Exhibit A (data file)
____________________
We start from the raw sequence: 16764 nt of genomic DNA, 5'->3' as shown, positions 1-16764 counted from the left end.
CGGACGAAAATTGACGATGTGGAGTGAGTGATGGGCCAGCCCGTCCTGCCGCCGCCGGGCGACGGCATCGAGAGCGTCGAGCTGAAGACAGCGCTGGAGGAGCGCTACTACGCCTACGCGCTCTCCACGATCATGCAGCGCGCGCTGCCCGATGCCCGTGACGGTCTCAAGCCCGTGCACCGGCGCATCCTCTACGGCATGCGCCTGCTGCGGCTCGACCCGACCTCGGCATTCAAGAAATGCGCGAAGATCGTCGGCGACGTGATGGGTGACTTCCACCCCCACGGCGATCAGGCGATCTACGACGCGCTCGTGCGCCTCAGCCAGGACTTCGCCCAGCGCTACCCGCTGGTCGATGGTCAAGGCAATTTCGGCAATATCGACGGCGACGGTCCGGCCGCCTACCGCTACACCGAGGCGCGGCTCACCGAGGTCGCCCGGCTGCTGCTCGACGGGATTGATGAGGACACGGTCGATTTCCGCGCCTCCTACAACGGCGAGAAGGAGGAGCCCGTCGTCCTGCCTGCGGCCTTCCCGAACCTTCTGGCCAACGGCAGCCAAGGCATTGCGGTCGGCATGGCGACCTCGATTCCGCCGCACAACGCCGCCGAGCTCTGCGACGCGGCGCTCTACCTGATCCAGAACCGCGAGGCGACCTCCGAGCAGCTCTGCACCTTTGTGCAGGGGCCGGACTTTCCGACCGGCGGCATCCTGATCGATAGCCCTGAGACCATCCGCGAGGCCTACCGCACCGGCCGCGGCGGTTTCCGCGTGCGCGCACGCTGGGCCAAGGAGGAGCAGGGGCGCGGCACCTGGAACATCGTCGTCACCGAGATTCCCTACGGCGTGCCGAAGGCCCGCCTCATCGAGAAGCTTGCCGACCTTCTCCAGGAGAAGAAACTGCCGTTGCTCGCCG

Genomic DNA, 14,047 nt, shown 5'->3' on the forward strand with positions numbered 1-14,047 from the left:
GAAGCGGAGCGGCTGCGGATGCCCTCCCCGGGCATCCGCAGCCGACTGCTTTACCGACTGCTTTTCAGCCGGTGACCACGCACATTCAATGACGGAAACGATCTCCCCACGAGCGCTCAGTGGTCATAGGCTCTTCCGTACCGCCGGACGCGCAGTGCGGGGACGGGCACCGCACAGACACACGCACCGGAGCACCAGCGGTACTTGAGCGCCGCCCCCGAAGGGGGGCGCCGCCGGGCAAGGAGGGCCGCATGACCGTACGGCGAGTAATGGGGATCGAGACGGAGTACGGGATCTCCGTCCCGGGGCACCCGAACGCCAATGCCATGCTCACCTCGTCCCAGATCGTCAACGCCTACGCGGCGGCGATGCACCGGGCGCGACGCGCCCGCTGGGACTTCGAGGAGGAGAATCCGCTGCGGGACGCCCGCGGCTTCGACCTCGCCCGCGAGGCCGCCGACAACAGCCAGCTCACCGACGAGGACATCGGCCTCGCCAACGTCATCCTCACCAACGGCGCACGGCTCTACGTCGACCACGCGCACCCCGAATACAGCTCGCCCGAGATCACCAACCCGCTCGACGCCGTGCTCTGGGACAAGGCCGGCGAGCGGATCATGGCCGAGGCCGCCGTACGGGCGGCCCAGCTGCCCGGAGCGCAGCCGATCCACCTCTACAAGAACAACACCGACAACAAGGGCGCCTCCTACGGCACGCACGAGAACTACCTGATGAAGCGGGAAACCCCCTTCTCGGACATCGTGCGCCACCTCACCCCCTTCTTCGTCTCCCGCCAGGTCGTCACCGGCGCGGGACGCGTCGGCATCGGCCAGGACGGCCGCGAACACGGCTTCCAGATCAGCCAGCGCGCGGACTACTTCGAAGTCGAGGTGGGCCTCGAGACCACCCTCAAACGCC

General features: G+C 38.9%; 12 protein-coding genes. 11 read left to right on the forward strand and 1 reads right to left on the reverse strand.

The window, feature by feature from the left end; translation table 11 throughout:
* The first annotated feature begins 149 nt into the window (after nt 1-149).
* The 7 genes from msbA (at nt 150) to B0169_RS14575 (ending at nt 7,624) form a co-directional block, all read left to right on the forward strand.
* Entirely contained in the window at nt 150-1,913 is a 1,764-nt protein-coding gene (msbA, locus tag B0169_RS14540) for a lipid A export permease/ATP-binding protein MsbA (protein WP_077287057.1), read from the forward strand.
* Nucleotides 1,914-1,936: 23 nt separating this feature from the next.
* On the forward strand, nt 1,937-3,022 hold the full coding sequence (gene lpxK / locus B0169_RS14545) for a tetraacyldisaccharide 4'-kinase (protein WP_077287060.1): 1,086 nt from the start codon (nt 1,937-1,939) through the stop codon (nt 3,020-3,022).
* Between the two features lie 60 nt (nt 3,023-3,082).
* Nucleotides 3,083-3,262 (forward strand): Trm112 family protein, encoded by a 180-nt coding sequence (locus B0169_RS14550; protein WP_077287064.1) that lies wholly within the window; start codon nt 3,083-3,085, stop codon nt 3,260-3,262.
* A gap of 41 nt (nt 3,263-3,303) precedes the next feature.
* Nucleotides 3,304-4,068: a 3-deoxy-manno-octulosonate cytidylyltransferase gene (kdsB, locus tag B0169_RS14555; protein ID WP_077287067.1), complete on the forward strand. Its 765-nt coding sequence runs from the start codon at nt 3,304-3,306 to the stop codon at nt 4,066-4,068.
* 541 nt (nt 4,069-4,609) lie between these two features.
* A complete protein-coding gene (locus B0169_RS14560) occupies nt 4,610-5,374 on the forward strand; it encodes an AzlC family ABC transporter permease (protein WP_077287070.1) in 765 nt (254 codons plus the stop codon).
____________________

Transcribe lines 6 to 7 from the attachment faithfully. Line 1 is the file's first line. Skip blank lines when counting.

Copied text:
The window, feature by feature from the left end; translation table 11 throughout:
* The first annotated feature begins 149 nt into the window (after nt 1-149).